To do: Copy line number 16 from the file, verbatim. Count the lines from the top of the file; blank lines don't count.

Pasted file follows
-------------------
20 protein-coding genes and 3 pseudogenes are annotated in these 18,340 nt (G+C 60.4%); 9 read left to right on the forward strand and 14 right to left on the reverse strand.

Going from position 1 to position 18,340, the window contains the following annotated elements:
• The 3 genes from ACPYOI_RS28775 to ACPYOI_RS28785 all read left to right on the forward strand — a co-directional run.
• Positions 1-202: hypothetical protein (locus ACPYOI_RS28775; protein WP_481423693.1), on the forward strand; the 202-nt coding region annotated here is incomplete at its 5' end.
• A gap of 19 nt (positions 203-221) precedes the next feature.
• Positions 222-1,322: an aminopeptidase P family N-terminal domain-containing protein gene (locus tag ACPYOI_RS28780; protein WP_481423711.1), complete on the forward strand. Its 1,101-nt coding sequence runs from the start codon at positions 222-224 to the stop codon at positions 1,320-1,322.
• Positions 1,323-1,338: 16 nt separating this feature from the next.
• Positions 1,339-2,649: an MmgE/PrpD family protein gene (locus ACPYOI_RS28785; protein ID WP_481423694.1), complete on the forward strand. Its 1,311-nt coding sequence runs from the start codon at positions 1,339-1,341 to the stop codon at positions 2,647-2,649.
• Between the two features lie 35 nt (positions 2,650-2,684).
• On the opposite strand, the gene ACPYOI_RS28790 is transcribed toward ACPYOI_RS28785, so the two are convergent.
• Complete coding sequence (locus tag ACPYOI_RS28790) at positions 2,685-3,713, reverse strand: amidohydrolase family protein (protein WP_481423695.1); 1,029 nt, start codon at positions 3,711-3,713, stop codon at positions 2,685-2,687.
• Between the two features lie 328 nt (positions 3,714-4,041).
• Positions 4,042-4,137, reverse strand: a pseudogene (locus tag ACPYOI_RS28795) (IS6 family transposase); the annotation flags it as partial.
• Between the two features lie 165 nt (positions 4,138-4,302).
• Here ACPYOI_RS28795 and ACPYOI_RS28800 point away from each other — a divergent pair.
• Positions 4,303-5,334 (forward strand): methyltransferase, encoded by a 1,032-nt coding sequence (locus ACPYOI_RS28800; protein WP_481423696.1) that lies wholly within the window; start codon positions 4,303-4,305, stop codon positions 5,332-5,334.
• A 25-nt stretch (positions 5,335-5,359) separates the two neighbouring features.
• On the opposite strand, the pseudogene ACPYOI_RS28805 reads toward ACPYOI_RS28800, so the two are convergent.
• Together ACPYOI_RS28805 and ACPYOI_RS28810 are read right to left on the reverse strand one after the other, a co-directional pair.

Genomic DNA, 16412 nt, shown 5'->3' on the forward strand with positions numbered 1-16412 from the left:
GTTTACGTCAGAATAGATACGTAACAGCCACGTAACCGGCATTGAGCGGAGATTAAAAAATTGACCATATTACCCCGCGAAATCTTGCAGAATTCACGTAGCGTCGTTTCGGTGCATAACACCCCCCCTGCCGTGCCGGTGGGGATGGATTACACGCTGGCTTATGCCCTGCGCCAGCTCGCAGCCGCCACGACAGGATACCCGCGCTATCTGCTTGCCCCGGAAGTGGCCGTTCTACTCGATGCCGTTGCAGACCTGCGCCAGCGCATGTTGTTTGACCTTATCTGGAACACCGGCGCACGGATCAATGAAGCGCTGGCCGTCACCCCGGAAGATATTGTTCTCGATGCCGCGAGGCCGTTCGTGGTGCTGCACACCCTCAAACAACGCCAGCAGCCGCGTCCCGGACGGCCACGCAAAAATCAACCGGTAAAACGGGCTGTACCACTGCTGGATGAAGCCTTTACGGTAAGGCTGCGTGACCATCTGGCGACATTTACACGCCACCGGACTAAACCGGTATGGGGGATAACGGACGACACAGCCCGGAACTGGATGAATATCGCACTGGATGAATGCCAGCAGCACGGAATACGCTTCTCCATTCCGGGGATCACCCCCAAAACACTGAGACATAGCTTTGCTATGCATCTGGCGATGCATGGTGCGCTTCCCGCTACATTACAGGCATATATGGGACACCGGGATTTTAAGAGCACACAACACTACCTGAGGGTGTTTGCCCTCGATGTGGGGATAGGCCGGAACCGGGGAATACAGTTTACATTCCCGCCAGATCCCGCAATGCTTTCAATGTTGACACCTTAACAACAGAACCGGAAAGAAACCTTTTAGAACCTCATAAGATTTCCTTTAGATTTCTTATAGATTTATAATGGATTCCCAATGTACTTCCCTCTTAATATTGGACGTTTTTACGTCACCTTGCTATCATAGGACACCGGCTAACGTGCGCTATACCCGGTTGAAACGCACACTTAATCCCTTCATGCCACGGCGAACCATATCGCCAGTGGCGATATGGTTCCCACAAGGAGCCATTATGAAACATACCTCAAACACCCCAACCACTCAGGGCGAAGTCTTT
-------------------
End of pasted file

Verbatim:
• Positions 4,303-5,334 (forward strand): methyltransferase, encoded by a 1,032-nt coding sequence (locus ACPYOI_RS28800; protein WP_481423696.1) that lies wholly within the window; start codon positions 4,303-4,305, stop codon positions 5,332-5,334.